Convenient tree, lamppost, telephone pole, etc.
Devised by mountaineer Kenneth Tarbuck
for nylon rope. The knot grips
but under sudden stress will slide to a
limited extent thus reducing
Scaffold Hitch and Spanish Windlass
(a device for applying multiple pulling power).
Alpine Butterfly (?)
Barrel Sling, Midshipman's Hitch,
and Guy Line Hitch. A Midshipman's
Hitch is used to replace a lost or
Man Harness Knot
Knots are made, not tied.
A Hitch is a method of making a rope fast to another rope or object, and is
incomplete in itself. A Bend is a method of joining ropes together.
Knots, bends and hitches can be used:
- to join (reef sheetbend, fisherman's etc..).
- to make fast (clove-hitch, round tam and two half hitches, rolling hitch, fisherman's bend).
- to make fast for quick release (highwayman s and other draw hitches).
- to strengthen (sheepshank).
- to shorten (sheepshank).
- to attach (cats paw, larks-head).
- to slip (running bowline).
- to slip and grip (figure-of-eight, guy line hitch).
- to make non-slip
loops (bowline in end of rope, man-harness, middleman's, alpine butterfly).
- to act as sheave (harvester's hitch).
- to act as temporary stopper to prevent rope un-laying or prevent free end from naming through block
- to act as brake (tarbuck- a climber's knot generally used in nylon rope).
Most knots can be made "slippery" (e.g.. slip-reef) by finishing
with the bight.
When teaching knots, immobilize the standing part so than it cannot be used.
Measurement of Rope
Length is measured in feet or fathoms.
The Size of a rope is the circumference in inches. Cordage under 1 inch is
known as line or cord.
To calculate the length of lashing required, take diameter of larger spar in
inches and call it fathoms; thus, 6 inches diameter would require 6 fathoms of
lashing, Allow more for figure-of-eight lashing.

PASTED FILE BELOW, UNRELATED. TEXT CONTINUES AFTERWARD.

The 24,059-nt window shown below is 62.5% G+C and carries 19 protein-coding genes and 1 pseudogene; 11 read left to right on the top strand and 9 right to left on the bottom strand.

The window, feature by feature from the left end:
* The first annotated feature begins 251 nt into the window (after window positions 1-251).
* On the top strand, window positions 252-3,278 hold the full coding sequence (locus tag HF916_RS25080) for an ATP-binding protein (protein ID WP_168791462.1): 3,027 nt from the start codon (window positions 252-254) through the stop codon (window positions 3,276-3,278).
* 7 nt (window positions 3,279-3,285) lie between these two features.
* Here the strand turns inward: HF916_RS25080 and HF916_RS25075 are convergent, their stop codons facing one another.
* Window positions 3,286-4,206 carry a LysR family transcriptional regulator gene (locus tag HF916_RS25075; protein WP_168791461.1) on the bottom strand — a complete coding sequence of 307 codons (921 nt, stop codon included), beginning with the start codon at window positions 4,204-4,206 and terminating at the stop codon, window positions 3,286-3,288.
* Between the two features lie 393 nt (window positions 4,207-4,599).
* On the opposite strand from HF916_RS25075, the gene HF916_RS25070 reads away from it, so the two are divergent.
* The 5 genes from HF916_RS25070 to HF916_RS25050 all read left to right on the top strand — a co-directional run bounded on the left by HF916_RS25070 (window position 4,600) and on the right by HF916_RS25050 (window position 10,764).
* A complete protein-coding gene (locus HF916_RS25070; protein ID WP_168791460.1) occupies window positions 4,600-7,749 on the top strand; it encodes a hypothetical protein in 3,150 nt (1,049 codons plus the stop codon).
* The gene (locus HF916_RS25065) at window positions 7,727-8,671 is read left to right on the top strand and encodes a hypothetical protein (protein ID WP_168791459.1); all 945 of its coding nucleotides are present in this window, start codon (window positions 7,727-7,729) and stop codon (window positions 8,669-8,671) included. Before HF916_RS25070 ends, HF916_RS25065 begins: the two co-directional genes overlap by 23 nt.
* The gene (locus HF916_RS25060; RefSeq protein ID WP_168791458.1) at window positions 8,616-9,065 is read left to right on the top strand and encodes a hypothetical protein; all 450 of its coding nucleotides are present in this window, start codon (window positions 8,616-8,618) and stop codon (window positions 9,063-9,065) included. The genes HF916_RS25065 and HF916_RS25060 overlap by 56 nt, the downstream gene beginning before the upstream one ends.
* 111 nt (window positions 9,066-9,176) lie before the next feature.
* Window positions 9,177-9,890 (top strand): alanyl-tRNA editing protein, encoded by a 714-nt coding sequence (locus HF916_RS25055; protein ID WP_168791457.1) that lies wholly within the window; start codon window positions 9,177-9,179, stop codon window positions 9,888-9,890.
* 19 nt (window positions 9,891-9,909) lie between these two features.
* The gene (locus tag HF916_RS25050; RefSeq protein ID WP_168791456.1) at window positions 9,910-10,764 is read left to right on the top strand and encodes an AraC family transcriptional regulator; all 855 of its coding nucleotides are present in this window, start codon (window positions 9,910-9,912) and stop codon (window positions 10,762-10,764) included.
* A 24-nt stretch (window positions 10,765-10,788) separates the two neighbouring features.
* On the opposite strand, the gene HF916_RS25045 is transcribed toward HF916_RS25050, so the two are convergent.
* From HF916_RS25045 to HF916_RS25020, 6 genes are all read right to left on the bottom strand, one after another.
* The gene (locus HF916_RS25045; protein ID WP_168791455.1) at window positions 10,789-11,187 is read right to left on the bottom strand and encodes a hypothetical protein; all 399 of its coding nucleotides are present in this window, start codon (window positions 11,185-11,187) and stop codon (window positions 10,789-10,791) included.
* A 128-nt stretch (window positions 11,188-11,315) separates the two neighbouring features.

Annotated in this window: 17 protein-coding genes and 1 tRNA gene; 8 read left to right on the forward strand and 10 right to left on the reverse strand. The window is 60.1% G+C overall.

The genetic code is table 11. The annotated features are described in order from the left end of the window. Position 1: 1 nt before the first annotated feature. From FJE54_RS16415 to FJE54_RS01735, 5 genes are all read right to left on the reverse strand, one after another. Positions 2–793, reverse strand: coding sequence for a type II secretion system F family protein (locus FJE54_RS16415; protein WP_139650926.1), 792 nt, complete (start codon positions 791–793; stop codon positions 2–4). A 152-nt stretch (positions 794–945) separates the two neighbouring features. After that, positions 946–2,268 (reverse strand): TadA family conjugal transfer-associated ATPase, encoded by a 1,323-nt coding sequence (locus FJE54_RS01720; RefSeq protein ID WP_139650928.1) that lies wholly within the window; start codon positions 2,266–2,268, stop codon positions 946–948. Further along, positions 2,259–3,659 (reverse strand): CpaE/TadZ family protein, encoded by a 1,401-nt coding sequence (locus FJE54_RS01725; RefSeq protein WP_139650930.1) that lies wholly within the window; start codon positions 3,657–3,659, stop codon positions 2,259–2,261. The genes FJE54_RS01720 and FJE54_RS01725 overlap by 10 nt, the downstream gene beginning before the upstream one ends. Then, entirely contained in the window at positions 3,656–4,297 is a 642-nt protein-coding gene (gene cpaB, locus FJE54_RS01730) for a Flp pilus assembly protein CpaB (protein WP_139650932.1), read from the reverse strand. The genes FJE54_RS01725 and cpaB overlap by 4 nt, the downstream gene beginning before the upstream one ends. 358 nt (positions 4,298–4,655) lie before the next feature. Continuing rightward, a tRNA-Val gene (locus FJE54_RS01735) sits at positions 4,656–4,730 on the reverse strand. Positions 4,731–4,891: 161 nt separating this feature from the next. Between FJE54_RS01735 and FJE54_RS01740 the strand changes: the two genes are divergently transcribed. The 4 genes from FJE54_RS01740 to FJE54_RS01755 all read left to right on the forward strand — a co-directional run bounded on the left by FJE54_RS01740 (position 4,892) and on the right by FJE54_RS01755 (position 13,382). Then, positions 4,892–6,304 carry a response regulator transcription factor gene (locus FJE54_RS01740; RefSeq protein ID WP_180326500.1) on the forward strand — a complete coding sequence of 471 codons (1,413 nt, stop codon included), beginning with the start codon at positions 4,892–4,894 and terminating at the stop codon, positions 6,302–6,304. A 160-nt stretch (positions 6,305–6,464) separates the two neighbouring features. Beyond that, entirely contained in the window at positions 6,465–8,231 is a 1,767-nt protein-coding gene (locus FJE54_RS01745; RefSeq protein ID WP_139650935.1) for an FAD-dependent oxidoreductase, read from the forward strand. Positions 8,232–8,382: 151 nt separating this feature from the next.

To determine size of lashings, diameter of larger spar in feet gives diameter
of lashing in inches; thus 6 inch diameter spar would require 1/2-inch diameter lashing
(roughly 1 1/2 inches circumference).
"Wrap thrice, Frap twice"
Safe Working Load
Double the square of the circumference and call it cwts., viz.: a 3 inch rope would give a S.W.L. of 2 x 32 = 18 owls.
Care of Rope
Ends of all cordage should be stopped with a whipping, splice, or knot, in
order of preference. Knots used only as temporary expedient. Splices limit the
use of ropes as in most cases they would prevent reeving through a block. When
not in use ropes are kept in a coil or hank. Always coil with the lay, i.e. a
hawserlaid (right-hand laid) rope should be coiled clockwise.
Store in an even temperature. Never store a wet rope; lay it out in open coil to dry - never in hot sun.
Heavy ropes should be stored flat on a shelf; or suspended from wall hooks, Lighter cordage can be banked
and stored in a sack suspended from a hook. (Beware of mildew.)
Simple Training Activities with Ropes
- Rope ladder making with marlin-spike and hitches or clove hitches.
- Rope ladder making, using tightly coiled rope for rungs.
- Putting highwayman's hitches on overhead beam from ground level.
- Setting up rope tackle (harvester's bitch) to increase pulling power,
parbuckle, for rolling and raising heavy timber, Spanish windlass.
- Making tripods with Scout staffs and bowline. (see Scouting for
- Practice catspaw, barrel hitch, scaffold hitch (to make bosun's chair
- Practice docker's splice, use for joining ropes together.
- Make toggle ropes (toggle spliced in one end, eye splice in other) and use
for Patrol stunts.
- Practice line throwing, including use of lobstick
©2003 Baden-Powell Scouts Association